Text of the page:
The third stage is the compilation of a short list of potential investors. Here, open sources are also studied, experts are interviewed, the balances of participants are studied. Players who most likely do not have enough free funds to complete a transaction are eliminated, as well as companies that are seen to be involved in corporate conflicts or unfair competition. It is worth noting that the company's competitors may well act as a direct investor - they know the industry well and understand its prospects, they can expect to eventually move from the category of direct investors to the category of strategic ones. Players are also eliminated, with whom the owner of the company, for one reason or another, prefers not to work. As a result, a list of solvent companies is formed, communication with which is not associated with excessive risks.
After that, it is necessary to establish contact with the first persons of companies-potential investors. It is clear that they can send a simple investment proposal (summary of the investment memorandum). If it is correctly drawn up (clear positioning and unambiguous addressing to one of the top managers), then, most likely, it will be able to reach the manager who makes the decision to start negotiations. However, the risk that the message will remain lying on the desk of a middle manager or personal assistant to the head of the company remains quite large. Access to the first persons is simplified if the seller is represented by an intermediary or consultant who is well known in the investment business.
After a potential investor declares his intention to invest in the company, the parties come to an agreement on the main investment parameters. Here an important role is played by: the order of receipt of investments. It is necessary to determine whether the investments will come at a time or in parts, whether the amount of investments will depend on the success of the implementation of the declared business project; the powers received by the investor, his rights to withdraw from investments. It is necessary to immediately specify how this process will be carried out: whether the owner of the company will receive priority rights to buy out the investor's package, whether a strategic investor will be attracted, whether an IPO is planned; proposed mechanisms for monitoring the use of invested funds. It is necessary to decide what kind of additional reporting should be provided to the investor, how the distribution of the company's profit will take place - what part the owner will receive, which investor. Often the best option is to reinvest the profits in business development - this approach will allow you to get the maximum income after a public offering of shares or a sale of the company to a strategic investor.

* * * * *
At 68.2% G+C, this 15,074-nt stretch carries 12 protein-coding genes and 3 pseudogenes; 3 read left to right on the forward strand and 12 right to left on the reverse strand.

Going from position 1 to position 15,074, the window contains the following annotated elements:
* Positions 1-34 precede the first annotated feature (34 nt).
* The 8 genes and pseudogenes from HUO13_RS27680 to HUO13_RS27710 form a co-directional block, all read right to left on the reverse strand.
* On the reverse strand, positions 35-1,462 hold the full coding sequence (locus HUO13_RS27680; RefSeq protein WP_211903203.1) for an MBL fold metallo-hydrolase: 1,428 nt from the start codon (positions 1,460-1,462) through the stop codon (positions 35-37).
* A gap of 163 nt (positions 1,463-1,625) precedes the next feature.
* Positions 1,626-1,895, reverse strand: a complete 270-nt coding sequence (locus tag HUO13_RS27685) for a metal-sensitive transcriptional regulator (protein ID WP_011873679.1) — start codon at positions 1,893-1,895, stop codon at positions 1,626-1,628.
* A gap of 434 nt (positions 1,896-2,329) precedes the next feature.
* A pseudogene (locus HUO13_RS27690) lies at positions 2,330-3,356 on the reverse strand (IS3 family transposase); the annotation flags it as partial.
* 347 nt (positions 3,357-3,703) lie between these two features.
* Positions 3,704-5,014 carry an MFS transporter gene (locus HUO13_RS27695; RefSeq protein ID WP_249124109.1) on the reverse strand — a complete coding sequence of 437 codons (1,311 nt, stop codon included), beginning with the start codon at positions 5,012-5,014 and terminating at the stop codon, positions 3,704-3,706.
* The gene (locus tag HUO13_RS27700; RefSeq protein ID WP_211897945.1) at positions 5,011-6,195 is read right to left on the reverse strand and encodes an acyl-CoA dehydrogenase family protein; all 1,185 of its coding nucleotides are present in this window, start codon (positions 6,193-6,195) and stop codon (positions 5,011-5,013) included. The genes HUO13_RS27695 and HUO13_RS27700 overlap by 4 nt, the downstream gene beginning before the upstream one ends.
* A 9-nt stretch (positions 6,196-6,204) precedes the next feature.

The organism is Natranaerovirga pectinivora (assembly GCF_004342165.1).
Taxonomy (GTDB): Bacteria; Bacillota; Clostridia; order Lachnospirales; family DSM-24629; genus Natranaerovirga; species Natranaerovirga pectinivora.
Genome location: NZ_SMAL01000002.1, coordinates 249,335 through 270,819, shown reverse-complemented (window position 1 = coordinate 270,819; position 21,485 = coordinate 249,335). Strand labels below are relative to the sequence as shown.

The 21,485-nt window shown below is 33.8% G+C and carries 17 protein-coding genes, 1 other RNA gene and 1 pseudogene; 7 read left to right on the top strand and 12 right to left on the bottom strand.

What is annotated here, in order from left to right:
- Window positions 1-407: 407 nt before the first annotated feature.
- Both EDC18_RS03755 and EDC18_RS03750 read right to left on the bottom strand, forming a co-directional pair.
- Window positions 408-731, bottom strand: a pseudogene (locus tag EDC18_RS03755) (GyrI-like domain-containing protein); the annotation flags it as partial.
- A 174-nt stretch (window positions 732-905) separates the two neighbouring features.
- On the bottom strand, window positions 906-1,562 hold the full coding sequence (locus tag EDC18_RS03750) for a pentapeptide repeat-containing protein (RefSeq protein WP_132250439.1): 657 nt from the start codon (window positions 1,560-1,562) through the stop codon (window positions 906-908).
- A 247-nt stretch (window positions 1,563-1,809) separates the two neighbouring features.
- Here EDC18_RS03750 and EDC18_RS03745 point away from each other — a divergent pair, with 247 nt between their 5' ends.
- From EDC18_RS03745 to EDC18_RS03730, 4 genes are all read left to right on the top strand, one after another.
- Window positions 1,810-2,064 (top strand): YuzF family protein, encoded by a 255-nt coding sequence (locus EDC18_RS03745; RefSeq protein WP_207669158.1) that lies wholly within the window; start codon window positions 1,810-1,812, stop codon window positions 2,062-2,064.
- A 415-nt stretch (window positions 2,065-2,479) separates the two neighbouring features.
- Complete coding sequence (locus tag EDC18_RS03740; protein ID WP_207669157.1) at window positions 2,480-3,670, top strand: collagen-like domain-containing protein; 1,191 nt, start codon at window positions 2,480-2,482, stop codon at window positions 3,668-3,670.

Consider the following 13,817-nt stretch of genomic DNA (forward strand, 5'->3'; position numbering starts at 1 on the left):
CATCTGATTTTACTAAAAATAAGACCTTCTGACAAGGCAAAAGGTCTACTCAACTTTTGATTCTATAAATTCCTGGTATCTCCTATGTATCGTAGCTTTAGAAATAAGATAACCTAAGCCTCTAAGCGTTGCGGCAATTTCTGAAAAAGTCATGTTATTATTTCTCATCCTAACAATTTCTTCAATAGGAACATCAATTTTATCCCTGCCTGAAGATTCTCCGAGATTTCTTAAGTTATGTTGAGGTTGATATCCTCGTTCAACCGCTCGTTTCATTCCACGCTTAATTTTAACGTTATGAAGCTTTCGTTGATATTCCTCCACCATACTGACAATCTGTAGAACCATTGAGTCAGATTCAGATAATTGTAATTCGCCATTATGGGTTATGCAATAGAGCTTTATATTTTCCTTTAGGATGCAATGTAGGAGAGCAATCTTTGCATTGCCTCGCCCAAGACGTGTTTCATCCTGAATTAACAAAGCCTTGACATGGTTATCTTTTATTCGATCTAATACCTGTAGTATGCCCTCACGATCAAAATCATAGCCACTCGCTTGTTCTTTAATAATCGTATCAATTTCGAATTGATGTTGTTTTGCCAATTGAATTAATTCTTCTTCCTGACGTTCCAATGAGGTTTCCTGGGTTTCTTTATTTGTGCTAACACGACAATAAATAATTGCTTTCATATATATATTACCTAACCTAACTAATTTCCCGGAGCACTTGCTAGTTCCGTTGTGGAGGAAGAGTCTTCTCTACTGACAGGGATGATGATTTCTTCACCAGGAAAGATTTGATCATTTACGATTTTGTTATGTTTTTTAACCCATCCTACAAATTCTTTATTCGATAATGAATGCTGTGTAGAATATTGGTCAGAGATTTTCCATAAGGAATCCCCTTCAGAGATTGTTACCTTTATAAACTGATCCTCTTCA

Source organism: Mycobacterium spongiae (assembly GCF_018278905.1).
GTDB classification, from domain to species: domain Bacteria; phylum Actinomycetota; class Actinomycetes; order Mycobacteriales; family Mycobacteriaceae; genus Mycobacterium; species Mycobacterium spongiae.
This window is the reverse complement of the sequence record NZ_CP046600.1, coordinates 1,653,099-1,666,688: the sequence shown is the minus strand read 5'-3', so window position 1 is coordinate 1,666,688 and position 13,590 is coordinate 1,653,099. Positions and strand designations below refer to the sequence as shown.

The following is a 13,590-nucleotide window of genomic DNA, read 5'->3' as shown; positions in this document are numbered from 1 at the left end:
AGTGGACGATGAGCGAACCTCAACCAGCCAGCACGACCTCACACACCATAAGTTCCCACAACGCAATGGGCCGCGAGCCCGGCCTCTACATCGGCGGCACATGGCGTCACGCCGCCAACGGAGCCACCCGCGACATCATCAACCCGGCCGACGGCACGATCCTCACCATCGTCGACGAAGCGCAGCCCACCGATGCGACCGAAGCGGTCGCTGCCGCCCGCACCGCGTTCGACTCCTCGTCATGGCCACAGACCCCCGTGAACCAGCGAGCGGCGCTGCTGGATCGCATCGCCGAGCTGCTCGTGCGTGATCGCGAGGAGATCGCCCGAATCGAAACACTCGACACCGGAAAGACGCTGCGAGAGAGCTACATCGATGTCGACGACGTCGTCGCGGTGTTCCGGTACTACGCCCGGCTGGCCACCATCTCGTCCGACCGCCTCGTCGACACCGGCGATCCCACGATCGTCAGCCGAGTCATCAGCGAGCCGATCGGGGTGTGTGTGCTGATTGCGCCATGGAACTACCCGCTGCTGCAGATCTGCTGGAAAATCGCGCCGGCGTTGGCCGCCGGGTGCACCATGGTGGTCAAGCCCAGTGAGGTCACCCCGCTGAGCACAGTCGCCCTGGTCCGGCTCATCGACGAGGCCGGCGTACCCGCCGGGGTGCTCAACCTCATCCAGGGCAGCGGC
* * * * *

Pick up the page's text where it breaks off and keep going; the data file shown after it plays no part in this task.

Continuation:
There are many other mechanisms for direct receipt of direct investment. This includes the purchase of shares in companies (stakes in LLCs) and “mezzanine” financing (the use of financial instruments that have the characteristics of both debt and equity, usually a combination of subordinated debt with options to acquire a block of shares). Sometimes private equity funds invest in acquiring stakes in mature companies that are not growing at a high rate. The acquisition is often leveraged (LBO). The funds can be invested not by one fund, but by several - in this case, each of the investors can agree to receive a relatively small block of shares - 10-15%. There are cases when direct investments took the form of a commodity loan. In any case, if and the company is of interest to direct investors, they will be able to find the best way to invest.